Daily Chronicle, July 18, 1904
1 (Mr. Sydney Colvin has stated that golf is the enemy of man, and that the golfer is a danger to life and limb.)
Your hand, oh illustrious Sydney!
Your bitter remarks are quite true:
We’re men of identical kidney;
I hate golf as deeply as you.
I hold him the meanest of rascals
Who dares in my presence to speak
With praise of his mashie, or Haskell’s,
Myself, I’m no good at a bunker,
My shots make the audience scoff,
And the caddie, impertinent younker,
Will grin when I try to drive off:
When I smite at a ball I can’t raise it,
Nor am I a person who putts.
In fact, I can’t play, so to phrase it,
And, gadzooks! when I go for a ramble
On a seemingly desolate heath,
My safety is purely a gamble;
I escape by the skin of my teeth:
As I pause, some poetical trifle
To frame—with my gaze on the sky—
A ball, like a shot from a rifle,
Oh, when golfers of every description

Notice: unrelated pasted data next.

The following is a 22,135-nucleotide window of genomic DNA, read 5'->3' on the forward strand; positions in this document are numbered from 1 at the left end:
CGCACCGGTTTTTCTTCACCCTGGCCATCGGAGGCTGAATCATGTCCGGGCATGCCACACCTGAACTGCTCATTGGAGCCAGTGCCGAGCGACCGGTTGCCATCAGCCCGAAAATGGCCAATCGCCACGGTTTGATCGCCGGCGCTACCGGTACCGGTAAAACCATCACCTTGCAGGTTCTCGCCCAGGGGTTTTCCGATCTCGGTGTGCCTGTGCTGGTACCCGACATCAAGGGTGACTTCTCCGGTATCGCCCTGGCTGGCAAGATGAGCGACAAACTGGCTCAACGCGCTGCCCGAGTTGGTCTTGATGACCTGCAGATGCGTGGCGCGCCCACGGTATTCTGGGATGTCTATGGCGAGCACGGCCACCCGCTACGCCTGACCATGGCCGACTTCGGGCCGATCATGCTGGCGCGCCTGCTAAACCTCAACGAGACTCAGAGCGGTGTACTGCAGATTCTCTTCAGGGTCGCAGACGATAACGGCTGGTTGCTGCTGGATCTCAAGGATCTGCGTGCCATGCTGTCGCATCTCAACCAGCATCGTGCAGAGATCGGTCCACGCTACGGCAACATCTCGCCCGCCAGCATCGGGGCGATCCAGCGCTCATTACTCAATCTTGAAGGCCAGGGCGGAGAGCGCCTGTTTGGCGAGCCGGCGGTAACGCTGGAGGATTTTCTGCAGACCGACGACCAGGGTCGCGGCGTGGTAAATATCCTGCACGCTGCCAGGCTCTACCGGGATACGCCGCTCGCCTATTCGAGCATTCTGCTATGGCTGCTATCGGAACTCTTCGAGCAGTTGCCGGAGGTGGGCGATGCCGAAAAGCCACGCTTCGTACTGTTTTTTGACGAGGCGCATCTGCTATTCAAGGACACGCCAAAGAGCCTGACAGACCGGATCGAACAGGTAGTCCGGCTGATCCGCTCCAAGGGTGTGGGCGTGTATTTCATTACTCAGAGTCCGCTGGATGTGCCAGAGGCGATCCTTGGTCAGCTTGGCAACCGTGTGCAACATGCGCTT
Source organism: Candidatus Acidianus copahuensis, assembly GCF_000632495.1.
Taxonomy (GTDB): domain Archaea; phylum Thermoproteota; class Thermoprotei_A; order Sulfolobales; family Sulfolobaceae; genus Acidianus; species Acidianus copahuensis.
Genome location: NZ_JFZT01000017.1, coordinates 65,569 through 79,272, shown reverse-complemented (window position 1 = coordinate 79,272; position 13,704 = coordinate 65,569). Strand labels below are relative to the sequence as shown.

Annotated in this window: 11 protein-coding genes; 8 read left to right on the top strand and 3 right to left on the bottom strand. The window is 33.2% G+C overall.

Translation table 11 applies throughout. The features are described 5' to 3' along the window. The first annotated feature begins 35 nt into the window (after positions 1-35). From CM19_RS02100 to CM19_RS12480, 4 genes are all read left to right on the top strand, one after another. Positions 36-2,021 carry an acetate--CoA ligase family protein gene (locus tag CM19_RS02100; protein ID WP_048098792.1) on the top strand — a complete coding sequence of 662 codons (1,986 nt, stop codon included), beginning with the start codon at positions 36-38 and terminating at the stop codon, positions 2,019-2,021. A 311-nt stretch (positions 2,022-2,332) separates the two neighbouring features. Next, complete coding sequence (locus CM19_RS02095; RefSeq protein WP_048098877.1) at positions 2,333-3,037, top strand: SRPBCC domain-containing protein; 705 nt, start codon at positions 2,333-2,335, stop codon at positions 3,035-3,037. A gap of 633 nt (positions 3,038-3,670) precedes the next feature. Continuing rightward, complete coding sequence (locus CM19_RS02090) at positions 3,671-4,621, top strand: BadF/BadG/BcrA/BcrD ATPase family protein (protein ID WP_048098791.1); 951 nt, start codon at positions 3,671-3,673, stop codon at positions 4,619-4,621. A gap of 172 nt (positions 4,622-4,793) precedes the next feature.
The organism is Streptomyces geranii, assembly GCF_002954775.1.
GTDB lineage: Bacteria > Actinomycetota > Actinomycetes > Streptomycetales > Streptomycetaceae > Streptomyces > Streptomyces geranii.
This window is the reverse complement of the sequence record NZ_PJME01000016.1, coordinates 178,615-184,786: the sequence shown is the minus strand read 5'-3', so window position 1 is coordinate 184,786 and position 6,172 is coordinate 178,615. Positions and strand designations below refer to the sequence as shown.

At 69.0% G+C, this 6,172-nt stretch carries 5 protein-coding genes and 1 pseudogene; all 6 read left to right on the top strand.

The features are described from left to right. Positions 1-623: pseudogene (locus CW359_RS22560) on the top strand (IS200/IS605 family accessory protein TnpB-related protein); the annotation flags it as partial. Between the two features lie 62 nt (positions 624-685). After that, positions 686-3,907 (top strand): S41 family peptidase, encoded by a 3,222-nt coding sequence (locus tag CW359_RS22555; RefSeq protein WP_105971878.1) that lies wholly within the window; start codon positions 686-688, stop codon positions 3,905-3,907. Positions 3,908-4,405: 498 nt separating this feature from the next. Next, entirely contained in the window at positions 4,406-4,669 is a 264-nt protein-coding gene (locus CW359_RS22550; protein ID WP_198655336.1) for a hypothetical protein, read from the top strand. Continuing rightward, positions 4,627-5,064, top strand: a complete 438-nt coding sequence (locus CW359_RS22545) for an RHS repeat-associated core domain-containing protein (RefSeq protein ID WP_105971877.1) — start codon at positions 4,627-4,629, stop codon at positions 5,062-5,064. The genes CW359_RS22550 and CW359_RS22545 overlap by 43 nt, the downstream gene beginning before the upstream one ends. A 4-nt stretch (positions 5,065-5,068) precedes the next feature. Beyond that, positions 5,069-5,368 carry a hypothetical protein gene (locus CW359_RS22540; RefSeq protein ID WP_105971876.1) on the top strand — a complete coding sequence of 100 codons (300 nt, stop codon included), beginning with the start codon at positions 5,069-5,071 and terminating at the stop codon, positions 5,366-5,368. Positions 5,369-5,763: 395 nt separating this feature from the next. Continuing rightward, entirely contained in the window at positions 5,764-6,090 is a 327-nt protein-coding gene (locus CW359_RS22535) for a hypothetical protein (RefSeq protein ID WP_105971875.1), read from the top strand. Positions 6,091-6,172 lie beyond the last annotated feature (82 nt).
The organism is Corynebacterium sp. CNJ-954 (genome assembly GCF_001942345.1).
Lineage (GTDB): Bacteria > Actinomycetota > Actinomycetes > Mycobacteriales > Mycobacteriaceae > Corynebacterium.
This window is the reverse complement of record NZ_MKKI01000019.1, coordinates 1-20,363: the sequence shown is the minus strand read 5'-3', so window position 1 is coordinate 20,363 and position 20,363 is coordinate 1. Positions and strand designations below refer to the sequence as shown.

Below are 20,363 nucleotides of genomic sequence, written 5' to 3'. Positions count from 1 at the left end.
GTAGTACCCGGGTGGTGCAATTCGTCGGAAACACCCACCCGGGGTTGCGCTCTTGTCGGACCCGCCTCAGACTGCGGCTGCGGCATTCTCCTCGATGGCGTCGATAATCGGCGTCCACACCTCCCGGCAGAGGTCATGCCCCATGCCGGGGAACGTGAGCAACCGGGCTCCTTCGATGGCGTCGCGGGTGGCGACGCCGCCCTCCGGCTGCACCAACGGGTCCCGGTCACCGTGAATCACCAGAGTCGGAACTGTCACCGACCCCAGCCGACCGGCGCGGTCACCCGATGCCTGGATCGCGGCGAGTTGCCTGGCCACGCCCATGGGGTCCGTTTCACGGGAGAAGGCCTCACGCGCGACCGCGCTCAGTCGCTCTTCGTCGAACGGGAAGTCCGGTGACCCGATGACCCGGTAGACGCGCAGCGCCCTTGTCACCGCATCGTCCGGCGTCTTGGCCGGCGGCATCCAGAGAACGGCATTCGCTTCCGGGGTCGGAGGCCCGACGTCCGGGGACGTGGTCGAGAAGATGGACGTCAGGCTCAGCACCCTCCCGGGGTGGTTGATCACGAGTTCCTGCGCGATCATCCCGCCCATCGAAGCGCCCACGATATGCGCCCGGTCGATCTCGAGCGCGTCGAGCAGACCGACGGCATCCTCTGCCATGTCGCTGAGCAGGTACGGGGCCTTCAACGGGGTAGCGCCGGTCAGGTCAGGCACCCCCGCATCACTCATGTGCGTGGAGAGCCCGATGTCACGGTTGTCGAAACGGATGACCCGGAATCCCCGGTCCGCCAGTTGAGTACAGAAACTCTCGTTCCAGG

Disappear from our downtrodden land,
And a person is hanged on suspicion
If found with a club in his hand,
When no raucous and deafening bellow
Rends the air with fortissimo “Fore!”
Then life may appeal to a fellow
P. G. W.
“Golf Players As Enemies of Man. Mr. Sidney Colvin,
speaking yesterday at the annual meeting of the National Trust, said that
many rural spots were now losing their literary interest. They could not
go any great distance without obtaining evidence of the enemy of man –
the golfer. (Laughter.) Some of their best heaths were given over to that
most devouring class.” (Portsmouth Evening News, Thursday, 14 July
Sir Sydney Colvin (1845–1927) was a literary and art critic and authority on Robert Louis Stevenson.